At 14, Padmé Amidala was named the new Queen of Naboo and was one of the youngest queens in this system’s history. However, at that age, she already understood that her position came with dangers she needed to avoid. That was when she hired the services of skilled handmaidens, who became her assistants, protectors, and decoys.
In that regard, ‘Queen’s Peril’ is a prequel to the events of ‘The Phantom Menace’ because the book talks about events related to Padmé’s early days as the Queen of Naboo. And it also talks about how she could choose trusted handmaidens that served her loyally throughout their lives.
11. ‘Queen’s Hope’ (2022) by EK Johnston
The final installment of the Padmé Amidala books talks about the events surrounding the aforementioned character’s life during the events of the Clone Wars. As a wartime senator, life wasn’t easy for her because she needed to learn how to navigate the political waters flowing during one of the toughest moments in the galaxy’s history. More importantly, she also needed to learn how to stand alone without her secret husband, Anakin Skywalker, who was fighting during the Clone Wars.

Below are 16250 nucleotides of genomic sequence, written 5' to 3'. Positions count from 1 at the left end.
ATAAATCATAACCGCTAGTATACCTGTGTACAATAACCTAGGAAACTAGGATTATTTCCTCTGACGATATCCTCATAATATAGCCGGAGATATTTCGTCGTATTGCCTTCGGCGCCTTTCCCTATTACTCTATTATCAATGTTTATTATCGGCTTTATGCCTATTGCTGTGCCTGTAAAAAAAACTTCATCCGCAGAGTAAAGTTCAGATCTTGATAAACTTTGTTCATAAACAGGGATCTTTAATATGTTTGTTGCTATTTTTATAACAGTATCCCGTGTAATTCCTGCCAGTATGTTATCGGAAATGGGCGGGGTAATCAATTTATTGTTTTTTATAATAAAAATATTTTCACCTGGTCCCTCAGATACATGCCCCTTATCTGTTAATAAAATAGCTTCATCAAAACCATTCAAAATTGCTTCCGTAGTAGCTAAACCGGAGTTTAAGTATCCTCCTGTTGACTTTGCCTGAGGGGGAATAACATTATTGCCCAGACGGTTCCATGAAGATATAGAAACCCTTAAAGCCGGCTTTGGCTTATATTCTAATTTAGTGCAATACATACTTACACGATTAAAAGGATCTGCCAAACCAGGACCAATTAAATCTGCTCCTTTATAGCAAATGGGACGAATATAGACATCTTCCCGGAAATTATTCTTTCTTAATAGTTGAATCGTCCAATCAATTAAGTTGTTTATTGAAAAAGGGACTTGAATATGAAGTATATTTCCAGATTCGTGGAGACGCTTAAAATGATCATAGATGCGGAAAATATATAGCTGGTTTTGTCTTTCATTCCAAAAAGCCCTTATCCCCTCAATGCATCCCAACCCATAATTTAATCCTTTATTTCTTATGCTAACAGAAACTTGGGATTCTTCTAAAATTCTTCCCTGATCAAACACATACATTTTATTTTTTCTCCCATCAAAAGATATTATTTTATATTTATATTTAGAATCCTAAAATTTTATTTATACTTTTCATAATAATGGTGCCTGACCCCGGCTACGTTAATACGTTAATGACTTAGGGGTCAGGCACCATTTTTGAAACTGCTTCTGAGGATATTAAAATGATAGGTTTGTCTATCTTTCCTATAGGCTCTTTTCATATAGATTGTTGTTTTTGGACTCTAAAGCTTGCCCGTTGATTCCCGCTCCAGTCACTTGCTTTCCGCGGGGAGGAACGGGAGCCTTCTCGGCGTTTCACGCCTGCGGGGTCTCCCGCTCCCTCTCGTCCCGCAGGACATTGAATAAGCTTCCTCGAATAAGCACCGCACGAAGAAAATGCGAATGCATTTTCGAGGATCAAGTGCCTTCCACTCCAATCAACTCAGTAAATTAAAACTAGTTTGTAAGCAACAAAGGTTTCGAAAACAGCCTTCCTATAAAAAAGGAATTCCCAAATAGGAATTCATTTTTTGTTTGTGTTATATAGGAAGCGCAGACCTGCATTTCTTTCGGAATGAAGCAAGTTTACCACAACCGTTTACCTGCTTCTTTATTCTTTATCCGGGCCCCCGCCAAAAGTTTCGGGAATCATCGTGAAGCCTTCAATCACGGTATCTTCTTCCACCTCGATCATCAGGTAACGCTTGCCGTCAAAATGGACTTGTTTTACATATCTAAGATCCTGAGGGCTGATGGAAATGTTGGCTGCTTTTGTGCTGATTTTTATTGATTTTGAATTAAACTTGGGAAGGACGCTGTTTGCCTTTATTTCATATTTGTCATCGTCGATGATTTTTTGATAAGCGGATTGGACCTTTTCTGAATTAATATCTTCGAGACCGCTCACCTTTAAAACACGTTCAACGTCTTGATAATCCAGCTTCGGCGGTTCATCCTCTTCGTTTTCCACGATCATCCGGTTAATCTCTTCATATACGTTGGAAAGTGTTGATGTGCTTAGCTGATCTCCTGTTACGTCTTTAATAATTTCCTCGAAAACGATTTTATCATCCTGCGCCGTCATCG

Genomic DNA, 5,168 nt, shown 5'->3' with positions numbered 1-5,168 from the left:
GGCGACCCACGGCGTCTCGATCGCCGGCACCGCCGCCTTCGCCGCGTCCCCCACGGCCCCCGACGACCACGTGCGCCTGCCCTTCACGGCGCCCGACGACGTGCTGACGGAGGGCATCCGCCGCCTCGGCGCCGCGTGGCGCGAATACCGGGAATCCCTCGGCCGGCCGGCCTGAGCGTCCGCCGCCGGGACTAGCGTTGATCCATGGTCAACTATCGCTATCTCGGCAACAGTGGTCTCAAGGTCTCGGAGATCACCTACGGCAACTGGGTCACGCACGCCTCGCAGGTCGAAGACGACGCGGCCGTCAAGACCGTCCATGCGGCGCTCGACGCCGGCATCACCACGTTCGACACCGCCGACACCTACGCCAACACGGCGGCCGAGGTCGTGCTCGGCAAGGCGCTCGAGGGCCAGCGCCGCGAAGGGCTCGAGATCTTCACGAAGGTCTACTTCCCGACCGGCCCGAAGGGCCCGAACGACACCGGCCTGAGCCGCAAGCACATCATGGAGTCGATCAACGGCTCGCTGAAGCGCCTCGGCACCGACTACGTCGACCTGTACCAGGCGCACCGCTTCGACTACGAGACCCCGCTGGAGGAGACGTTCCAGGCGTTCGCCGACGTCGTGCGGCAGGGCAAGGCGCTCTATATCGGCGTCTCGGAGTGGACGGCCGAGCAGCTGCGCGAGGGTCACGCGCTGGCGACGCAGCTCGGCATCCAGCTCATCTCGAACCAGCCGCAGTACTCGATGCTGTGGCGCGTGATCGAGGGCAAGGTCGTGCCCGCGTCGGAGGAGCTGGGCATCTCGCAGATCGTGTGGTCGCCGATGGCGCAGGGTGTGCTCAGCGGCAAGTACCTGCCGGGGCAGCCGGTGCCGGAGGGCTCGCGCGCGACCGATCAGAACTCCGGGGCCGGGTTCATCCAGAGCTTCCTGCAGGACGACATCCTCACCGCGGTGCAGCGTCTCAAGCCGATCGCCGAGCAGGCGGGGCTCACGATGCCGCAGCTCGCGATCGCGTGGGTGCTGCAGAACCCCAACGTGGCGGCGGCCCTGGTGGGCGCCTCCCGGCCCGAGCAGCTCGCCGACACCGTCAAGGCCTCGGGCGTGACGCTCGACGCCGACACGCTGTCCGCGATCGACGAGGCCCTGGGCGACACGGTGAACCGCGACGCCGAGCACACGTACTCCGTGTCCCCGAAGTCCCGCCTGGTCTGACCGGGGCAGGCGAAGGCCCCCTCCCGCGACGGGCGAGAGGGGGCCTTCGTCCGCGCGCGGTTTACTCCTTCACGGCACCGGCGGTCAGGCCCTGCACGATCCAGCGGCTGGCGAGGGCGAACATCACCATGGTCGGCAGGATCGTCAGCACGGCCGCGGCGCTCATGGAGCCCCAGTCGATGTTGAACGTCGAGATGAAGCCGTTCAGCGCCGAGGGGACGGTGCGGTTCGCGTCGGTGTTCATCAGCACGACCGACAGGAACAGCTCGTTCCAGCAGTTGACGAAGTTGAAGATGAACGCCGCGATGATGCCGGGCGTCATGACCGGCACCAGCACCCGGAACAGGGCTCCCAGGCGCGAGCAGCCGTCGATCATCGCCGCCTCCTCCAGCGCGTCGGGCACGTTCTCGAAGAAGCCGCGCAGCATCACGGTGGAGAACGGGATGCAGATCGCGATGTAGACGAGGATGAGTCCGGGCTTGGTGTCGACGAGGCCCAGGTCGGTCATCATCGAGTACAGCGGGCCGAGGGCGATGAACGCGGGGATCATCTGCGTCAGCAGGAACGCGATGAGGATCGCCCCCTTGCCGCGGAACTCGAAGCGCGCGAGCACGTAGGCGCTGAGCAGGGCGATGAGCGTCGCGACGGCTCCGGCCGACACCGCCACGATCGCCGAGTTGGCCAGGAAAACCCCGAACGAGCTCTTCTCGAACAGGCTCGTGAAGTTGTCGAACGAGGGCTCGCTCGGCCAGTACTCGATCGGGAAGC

So, in that regard, Padmé is now living through a difficult moment that tests her mettle as a peace-loving senator. But when she was needed for a secret mission, her handmaiden Sabé was forced to step into her role again. And that was when Sabé was placed in a situation where she was able to learn more about just how dark and despicable the machinations in the Galactic Senate were, as it was clear that she wasn’t ready for the world of politics despite playing the role of Padmé’s decoy for years already.
10. ‘Padawan’ (2022) by Kiersten White
Obi-Wan Kenobi’s story has always been one of the most popular ones in the history of Star Wars because he is often considered the truest Jedi Master ever. Of course, this means that his story needed to be told more and more, especially when he had a backstory that wasn’t completely explored by the movies. In that regard, ‘Padawan’ seeks to tell the story of Kenobi’s days when he was still just installed by Qui-Gon Jinn’s side as a Padawan learner.
As young as Obi-Wan was in this book, he had the same kind of brashness and headstrong nature that he saw in Anakin Skywalker. He left on a mission without Qui-Gon Jinn after thinking his master had abandoned him. Kenobi found himself on a planet with Force-wielding teenagers, and he could not help but find himself belonging on that planet. But the problem was that he couldn’t escape the feeling that there was something wrong with that planet, as he now had to navigate through growing attachments and a looming threat that could very well make him doubt whether or not he was actually meant for the life of a Jedi.